Swiss bonds are the new Swiss banks.
Both, you see, are super-safe places to park your money, so much so that people are willing to pay to keep it there. Now think about this for a minute. It shouldn’t be true. Borrowers usually have to pay lenders, not the other way around, to borrow money. That’s something we like to call “interest.” But it’s not true in the topsy-turvy world we live in today, where investors are lining up to pay the Swiss government for the privilege of lending it money for ten years. Or, in finance-speak, bond yields are negative.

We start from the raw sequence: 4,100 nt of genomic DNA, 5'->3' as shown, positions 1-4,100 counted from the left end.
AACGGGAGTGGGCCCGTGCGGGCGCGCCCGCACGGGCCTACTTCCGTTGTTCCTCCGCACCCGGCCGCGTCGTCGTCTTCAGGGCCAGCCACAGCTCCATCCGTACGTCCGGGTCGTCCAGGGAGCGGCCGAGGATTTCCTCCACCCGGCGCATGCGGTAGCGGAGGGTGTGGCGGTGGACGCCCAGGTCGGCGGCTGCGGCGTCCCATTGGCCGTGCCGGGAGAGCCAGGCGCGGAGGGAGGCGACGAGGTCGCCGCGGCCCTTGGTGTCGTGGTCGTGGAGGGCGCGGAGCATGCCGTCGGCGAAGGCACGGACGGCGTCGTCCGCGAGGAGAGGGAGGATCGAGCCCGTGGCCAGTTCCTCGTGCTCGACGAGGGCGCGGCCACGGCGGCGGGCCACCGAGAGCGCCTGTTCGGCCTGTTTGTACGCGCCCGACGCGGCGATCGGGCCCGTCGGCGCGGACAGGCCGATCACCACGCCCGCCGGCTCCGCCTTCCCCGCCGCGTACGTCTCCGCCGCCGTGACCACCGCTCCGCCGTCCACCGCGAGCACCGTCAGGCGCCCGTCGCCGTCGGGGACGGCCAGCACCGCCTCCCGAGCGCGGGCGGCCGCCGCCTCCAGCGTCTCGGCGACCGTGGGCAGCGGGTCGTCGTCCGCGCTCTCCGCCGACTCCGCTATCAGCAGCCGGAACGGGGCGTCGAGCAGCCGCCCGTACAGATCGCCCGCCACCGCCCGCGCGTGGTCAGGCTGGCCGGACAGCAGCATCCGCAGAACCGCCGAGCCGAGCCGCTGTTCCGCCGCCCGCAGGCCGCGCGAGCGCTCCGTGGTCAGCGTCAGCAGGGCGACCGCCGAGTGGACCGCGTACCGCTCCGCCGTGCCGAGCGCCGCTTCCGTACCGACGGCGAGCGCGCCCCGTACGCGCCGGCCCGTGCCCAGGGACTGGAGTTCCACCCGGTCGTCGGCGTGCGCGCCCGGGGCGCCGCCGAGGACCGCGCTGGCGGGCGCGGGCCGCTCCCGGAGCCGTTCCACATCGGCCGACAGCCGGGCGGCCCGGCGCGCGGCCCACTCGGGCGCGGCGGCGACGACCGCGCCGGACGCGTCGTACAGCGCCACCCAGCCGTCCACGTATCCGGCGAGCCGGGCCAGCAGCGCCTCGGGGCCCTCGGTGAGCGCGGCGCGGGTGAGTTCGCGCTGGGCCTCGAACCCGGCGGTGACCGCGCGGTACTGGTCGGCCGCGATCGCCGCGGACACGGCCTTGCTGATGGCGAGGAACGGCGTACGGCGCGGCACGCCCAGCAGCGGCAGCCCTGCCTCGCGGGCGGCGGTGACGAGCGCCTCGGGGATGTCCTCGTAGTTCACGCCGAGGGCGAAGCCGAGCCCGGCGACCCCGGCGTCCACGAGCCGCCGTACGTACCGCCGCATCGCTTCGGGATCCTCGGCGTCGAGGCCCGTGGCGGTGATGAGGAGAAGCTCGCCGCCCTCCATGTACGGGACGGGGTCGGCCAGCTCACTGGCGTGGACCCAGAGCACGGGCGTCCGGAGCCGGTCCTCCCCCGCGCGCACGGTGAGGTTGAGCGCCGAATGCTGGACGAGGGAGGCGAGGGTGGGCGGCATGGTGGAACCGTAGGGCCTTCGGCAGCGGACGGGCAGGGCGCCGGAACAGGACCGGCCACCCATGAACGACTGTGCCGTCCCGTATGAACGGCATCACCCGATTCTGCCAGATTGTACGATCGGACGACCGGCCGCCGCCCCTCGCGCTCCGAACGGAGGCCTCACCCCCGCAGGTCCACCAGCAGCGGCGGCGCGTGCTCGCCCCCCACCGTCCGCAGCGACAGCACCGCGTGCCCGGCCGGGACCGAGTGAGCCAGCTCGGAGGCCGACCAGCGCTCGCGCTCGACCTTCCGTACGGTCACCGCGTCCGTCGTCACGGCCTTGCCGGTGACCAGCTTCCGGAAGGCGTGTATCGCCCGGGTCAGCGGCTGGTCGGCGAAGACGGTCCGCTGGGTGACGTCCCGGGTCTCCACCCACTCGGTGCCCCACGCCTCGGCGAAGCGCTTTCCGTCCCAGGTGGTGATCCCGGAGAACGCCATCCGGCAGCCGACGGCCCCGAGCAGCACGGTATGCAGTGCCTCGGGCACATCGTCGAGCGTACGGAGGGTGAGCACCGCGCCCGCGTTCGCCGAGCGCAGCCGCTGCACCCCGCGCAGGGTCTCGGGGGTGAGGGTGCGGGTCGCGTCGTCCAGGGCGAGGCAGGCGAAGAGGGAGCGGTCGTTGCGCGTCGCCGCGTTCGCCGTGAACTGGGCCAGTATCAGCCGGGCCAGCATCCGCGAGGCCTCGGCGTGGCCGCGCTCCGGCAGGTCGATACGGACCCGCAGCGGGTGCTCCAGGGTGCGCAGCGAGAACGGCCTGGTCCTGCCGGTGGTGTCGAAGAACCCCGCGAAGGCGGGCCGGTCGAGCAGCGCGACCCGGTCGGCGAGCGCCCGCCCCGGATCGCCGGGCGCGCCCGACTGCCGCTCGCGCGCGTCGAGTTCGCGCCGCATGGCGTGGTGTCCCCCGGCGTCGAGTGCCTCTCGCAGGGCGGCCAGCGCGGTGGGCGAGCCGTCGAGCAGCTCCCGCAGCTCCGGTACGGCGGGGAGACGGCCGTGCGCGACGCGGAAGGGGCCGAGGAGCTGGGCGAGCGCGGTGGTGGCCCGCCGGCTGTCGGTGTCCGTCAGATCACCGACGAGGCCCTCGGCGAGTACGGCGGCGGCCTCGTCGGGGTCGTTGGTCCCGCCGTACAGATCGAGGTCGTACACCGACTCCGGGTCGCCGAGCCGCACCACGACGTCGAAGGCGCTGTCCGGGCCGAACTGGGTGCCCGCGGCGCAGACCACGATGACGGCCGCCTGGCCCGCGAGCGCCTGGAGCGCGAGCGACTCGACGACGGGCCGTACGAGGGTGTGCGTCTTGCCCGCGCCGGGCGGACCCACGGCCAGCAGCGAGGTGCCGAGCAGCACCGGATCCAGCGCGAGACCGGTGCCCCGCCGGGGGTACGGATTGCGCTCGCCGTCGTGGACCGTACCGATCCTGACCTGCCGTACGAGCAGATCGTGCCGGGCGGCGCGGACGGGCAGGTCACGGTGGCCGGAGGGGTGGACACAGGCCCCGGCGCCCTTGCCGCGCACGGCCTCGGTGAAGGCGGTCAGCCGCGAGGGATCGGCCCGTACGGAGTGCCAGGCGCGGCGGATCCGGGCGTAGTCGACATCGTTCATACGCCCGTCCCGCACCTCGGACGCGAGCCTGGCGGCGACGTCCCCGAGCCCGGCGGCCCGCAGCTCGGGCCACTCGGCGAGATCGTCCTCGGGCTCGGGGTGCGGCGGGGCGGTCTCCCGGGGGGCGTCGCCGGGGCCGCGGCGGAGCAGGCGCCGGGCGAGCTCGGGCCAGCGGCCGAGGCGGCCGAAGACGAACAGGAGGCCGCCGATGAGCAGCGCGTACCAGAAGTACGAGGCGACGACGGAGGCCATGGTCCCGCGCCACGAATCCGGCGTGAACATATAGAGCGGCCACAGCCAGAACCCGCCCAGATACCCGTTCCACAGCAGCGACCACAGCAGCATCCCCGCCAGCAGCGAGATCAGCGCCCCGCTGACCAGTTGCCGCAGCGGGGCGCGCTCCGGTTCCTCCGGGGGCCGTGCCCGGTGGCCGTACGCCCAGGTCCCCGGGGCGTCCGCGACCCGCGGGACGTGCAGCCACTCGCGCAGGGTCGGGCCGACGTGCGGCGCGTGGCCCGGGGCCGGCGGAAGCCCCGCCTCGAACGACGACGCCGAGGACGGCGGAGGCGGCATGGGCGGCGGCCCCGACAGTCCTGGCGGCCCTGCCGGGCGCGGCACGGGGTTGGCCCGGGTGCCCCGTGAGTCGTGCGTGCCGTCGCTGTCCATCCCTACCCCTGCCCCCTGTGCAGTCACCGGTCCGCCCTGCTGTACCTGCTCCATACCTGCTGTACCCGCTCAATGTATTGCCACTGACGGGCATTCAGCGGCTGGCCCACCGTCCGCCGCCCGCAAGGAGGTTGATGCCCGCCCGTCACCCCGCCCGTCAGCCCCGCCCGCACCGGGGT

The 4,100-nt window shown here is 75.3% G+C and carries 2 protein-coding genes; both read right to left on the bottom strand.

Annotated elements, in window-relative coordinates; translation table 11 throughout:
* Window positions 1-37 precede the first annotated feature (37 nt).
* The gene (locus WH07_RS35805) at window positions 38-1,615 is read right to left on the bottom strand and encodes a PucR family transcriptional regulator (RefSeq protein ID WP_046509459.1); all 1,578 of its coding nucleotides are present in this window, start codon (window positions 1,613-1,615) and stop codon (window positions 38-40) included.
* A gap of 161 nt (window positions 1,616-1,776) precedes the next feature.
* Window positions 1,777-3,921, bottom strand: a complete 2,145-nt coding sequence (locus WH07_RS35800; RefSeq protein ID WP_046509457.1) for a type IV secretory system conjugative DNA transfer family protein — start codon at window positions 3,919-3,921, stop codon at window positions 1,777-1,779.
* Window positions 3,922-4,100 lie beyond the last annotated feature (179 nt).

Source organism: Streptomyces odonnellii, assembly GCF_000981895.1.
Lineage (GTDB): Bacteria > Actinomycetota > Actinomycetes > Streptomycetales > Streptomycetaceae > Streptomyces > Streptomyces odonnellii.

This isn’t really new, though, so much as Europe’s new normal. As the Financial Times points out, €1.2 trillion, or $1.4 trillion, of eurozone debt has negative yields that mean lenders are paying borrowers. But what it is new is just how long people are willing to pay governments to borrow. At first, they only did so for 1-or-2-year bonds. Then, in a sign of how dysfunctional Europe’s economy still is, investors started paying Germany to borrow for five or six years. But now, as you can see above, Switzerland has beaten everyone else to be the first to have negative ten year borrowing costs, at -0.2 percent. And by “first,” I mean in history. This has never happened before.